Similarly, the Mazda MX-5 doesn't exactly have a powerful engine, but its driving and handling set-up can easily put many other faster cars to shame in the corners.
'Sports' is so much more than outright performance. It also has to have balance, involvement, engaging the driver such that he feels joy when driving. Because that's what driving is all about; the experience.
I guess this perspective of 'faster is better' mirrors a lot of Singapore society. Many people only see the end, the destination, and want to reach there quickly, for whatever reason.
Sometimes, it's the journey itself that really counts, and gives you the most pleasure.
Some things are better when enjoyed slowly, at your own pace.
Malaysia might be forced to begin charging a daily Vehicle Entry Permit (VEP) fee of S$35 for foreign vehicles entering their country, according to its Transport Minister Datuk Seri Liow Tiong Lai.
As reported by Malaysia's Oriental News Daily, this comes after our government decided to implement the Reciprocal Road Charge (RRC) on foreign-registered cars entering the our country. The RRC is fixed at S$6.40 or RM20 and will come into effect on 15th of February this year.
The Transport Minister was quoted by the newspaper saying that Malaysia’s decision to impose the RM20 road charge on foreign-registered vehicles entering Malaysia in November last year was reasonable as Malaysia did not respond to Singapore’s implementation of the VEP fee in 1973. He added on that if Singapore insist on imposing the RRC and do not reconsider doing away with it, they may be forced to implement the higher VEP policy practised by Singapore.
Liow did admit that the move could be a viable method of controlling the number of foreign-registered cars driving into the republic but this will definitely be a burden to Malaysians.
Many of us know that workshops are overcharging us. Whether it is an authorized workshop or it be Ah Tan's Motor (fictitious name). Many times we have no idea at all as to what went wrong and we will blindly listen to what the mechanics are telling us, nodding our heads as though we understood everything they said (or did not say).
Most other times, we just grumble a little and hand over our ATM card. After all, when something goes wrong with our car, we just want to get it fix as soon as possible. Recently I met with one such incident and, in what I felt, had been totally ripped off.
It was probably partly my fault for being too rough on the car. I had pulled up in a Shell station, grab the gear shifter, and with probably a little too much force, yanked it to "P". What followed was a heart sinking "krucckk" sound, accompanied by all the lights beside the gear indicator lighting up and the car now stuck in "R" gear. The gear shifter now has completely lost all resistance and could freely move from P to 1 with a push of a finger. The gear linkage had came loose.
Now, if this were to happen to your friend (lets call him John), who is the average driver and knows nothing about cars, along say Ang Mo Kio Street 11. He/She would probably have thought the worst and a tow truck would be definitely called for. In his/her mind now, this seems to warrant a pretty serious repair, and equally hefty bill.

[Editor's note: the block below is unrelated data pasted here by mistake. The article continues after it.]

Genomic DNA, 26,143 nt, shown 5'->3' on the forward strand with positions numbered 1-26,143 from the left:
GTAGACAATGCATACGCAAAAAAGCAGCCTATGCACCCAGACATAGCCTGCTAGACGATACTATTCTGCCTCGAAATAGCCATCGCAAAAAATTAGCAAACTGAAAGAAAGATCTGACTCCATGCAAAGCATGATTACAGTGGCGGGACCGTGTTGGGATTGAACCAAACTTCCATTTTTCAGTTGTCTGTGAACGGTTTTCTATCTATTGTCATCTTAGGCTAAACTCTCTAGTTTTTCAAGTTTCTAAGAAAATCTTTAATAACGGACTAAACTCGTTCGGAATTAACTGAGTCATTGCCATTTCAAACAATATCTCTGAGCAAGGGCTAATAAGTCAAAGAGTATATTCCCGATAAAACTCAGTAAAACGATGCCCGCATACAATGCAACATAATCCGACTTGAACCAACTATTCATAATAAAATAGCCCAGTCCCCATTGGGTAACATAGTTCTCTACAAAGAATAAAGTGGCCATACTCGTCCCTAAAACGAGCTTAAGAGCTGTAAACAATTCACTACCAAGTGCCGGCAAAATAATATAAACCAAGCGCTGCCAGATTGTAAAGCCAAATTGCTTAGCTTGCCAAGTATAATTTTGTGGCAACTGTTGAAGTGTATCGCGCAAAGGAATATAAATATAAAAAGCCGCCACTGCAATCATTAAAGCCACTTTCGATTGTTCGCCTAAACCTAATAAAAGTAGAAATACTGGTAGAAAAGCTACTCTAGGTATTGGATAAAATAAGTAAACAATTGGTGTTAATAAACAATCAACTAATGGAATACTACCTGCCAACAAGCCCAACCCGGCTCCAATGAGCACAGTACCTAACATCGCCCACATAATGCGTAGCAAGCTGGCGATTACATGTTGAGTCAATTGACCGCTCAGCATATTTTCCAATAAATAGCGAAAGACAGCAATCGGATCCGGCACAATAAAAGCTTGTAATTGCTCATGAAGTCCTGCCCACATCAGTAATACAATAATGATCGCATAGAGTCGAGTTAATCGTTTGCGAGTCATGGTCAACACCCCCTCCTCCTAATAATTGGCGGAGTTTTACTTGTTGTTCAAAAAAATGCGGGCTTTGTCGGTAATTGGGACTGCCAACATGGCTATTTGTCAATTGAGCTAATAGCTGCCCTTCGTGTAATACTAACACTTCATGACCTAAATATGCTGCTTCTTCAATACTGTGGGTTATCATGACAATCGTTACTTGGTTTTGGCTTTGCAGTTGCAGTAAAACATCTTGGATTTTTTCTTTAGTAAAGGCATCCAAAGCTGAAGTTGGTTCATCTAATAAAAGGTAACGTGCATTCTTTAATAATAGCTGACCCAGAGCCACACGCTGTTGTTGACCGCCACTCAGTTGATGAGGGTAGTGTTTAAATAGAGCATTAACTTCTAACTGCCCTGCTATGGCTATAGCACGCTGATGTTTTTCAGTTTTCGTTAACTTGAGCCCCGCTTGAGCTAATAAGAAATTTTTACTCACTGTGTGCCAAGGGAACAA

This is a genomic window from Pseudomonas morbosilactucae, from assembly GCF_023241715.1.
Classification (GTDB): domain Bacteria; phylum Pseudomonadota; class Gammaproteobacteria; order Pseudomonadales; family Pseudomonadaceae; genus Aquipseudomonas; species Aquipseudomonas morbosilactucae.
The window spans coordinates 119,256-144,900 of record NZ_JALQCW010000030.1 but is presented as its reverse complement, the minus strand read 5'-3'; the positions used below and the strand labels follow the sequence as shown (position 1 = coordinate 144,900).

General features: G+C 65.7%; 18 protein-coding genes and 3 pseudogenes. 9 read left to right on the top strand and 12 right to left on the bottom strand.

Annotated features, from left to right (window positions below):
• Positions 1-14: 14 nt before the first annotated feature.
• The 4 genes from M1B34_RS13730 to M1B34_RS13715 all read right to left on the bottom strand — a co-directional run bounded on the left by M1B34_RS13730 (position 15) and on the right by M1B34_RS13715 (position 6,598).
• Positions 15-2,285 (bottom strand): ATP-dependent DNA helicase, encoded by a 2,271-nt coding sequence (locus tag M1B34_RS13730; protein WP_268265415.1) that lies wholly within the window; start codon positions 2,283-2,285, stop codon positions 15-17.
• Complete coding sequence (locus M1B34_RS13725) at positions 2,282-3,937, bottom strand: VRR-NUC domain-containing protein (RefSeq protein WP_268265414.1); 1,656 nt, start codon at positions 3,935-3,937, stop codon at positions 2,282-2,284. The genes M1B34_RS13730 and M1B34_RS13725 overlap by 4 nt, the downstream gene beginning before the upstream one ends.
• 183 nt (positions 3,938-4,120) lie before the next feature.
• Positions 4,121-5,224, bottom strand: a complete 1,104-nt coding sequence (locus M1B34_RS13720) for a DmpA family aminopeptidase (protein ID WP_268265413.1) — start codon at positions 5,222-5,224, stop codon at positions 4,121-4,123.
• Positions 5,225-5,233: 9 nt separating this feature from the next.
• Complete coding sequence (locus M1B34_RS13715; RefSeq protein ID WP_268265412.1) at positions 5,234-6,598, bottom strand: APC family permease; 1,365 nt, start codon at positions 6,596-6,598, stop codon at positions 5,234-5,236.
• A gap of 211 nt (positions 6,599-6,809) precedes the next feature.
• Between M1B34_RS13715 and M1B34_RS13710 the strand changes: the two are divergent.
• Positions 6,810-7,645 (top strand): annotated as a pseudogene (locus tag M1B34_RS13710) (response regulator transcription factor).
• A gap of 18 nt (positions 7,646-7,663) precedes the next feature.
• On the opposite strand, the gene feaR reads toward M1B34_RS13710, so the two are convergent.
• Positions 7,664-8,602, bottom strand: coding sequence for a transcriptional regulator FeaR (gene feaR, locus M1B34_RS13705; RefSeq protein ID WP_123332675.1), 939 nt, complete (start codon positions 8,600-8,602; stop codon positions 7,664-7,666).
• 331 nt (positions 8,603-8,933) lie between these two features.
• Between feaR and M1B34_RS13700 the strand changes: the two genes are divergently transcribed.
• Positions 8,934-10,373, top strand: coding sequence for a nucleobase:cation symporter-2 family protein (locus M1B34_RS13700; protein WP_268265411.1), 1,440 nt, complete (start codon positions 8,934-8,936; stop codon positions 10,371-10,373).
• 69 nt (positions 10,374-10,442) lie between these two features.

The workshops know this and therefore, they charge accordingly.
Let me show you what actually happened to my car.
No. 2 is the Gear Linkage that goes to the shifter
No. 3 is the Actuator Lever that is connected to the Gearbox itself
Due to my excessive force, No.2 came loose from No.3. It is basically a rubber boot (No.2) that slots into a ball end on No.3. However, I had damaged the rubber boot slightly and it will not fit properly onto the actuator lever anymore.
So, the workshop decided to change the actuator lever to another which has a screw end instead of a slot-in ball end. They then drill a small hole into the rubber boot so the screw can be fitted through and a nut can be used to hold it in place.
This actuator lever is only a piece of metal about the size of your thumb. So I thought, Hey! That will be cheap! Estimated about maximum $30 for that piece.
NO. It cost $240.
I was a mechanic in army and I know a little about stuffs like that, $240, that is way overkill. The mechanic who knows me knew it was excessive but he said that's what the boss quoted and he can't do anything about it. Not wanting to put my friend in a spot, I reluctantly paid up.
Now, if your friend John who by now believe that he needs to fork out at least $1000 for some huge damage to his gearbox was told that he will only have to pay $240. He'd be delighted and would have gladly paid up.
Sad truth here is, due to the high cost of cars in Singapore, many people mistakenly think that car components cost a lot when in fact cost price for a basic Suzuki swift can be as low as $6000 -$8000 (est.). Do you think that a piece of metal warrants $240?
If you have any similar experiences, do share under the comments section.
Proton’s immediate plan is to change its strategy to become a world-standard carmaker, newly-appointed chairman Tun Dr Mahathir Mohamad has said, according to a Bernama report.
The former PM said Proton has always been labelled as a maker of cheap cars. “Now Proton wants to produce cars which are of world standard, but you have to pay a higher price. You can’t have a good car and pay a bad car price,” he told reporters.
He said that when the Proton Preve and Suprima S were introduced, people claimed they were too highly-priced for a Proton. “The next car of the same quality is RM120,000. You (consumers) want to have cheap cars, OK, Proton can produce cheap cars.
“Proton has to make a living. If consumers want cheap cars Proton will make cheap cars, they run three miles and break down.”
Responding to a question if Proton has approached the Ministry of International Trade and Industry (MITI) and Petronas for any funds, Mahathir said it had never asked for funding.
Asked if he himself as Proton chairman would approach either for funding, Mahathir replied: “No way, because Proton is a private company now and it is able to make progress in research and development.”